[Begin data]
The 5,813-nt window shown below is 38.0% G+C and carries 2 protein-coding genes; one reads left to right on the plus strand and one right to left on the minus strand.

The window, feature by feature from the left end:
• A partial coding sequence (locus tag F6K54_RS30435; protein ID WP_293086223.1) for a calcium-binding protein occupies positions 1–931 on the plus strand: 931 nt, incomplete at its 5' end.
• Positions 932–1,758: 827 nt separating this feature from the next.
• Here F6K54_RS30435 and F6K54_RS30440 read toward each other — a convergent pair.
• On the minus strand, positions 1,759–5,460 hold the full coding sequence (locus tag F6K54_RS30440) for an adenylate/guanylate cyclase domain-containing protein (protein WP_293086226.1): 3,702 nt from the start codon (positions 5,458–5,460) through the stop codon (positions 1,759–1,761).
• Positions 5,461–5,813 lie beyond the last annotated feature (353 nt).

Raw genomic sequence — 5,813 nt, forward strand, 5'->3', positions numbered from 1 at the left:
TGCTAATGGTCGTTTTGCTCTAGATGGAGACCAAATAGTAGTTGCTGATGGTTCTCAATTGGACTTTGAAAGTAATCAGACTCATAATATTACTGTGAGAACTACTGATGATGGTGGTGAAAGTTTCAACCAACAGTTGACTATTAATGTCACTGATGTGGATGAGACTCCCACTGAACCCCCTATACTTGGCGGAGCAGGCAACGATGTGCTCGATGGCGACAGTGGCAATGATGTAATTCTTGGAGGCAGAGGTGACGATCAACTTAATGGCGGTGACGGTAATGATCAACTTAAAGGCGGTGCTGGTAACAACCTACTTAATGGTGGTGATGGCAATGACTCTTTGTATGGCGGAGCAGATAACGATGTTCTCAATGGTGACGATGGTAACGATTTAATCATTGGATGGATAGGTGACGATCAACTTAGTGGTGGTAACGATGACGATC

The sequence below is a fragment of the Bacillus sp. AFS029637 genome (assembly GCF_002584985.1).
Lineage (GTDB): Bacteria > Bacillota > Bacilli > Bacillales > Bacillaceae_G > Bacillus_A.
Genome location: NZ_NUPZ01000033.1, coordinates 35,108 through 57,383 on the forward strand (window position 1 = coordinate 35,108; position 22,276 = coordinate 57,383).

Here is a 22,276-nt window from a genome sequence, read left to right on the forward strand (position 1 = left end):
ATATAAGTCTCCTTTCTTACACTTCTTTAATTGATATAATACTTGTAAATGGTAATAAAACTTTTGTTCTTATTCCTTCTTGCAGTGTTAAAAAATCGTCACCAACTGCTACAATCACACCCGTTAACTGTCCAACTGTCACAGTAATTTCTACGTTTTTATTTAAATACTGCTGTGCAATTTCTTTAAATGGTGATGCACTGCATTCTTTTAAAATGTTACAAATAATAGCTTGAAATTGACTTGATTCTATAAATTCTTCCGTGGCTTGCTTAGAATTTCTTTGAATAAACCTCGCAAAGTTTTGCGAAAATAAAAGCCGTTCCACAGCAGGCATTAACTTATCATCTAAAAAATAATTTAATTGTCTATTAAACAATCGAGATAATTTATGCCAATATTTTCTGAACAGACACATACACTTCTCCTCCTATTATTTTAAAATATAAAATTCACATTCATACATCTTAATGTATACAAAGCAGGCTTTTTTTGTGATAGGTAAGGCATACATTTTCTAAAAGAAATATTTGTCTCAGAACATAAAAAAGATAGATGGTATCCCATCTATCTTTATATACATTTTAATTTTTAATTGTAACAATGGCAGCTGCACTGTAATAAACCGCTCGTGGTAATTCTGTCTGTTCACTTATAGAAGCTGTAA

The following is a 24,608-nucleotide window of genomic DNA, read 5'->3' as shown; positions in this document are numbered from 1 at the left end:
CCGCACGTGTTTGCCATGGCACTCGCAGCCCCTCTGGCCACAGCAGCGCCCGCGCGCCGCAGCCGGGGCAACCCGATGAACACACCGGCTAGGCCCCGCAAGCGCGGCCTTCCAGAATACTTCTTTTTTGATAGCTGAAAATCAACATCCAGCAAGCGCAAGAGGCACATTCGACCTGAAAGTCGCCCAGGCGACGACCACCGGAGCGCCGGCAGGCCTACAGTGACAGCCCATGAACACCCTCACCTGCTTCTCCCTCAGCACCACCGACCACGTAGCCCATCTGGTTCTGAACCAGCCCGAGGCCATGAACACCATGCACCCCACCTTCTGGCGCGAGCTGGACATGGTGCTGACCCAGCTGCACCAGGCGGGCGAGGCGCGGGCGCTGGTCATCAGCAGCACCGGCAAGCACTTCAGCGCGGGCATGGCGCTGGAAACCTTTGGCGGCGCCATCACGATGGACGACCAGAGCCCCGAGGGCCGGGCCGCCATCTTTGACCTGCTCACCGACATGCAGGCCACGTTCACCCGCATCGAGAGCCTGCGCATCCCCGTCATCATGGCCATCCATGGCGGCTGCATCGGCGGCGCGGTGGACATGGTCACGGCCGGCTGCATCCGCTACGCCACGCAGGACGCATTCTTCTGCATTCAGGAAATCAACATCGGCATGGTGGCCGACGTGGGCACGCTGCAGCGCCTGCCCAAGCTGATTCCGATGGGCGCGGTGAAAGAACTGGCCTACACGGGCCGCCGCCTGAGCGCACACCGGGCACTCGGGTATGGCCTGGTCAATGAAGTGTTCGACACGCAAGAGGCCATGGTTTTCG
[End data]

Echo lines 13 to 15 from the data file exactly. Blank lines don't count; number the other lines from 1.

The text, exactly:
Here is a 22,276-nt window from a genome sequence, read left to right on the forward strand (position 1 = left end):
ATATAAGTCTCCTTTCTTACACTTCTTTAATTGATATAATACTTGTAAATGGTAATAAAACTTTTGTTCTTATTCCTTCTTGCAGTGTTAAAAAATCGTCACCAACTGCTACAATCACACCCGTTAACTGTCCAACTGTCACAGTAATTTCTACGTTTTTATTTAAATACTGCTGTGCAATTTCTTTAAATGGTGATGCACTGCATTCTTTTAAAATGTTACAAATAATAGCTTGAAATTGACTTGATTCTATAAATTCTTCCGTGGCTTGCTTAGAATTTCTTTGAATAAACCTCGCAAAGTTTTGCGAAAATAAAAGCCGTTCCACAGCAGGCATTAACTTATCATCTAAAAAATAATTTAATTGTCTATTAAACAATCGAGATAATTTATGCCAATATTTTCTGAACAGACACATACACTTCTCCTCCTATTATTTTAAAATATAAAATTCACATTCATACATCTTAATGTATACAAAGCAGGCTTTTTTTGTGATAGGTAAGGCATACATTTTCTAAAAGAAATATTTGTCTCAGAACATAAAAAAGATAGATGGTATCCCATCTATCTTTATATACATTTTAATTTTTAATTGTAACAATGGCAGCTGCACTGTAATAAACCGCTCGTGGTAATTCTGTCTGTTCACTTATAGAAGCTGTAA

The following is a 24,608-nucleotide window of genomic DNA, read 5'->3' as shown; positions in this document are numbered from 1 at the left end: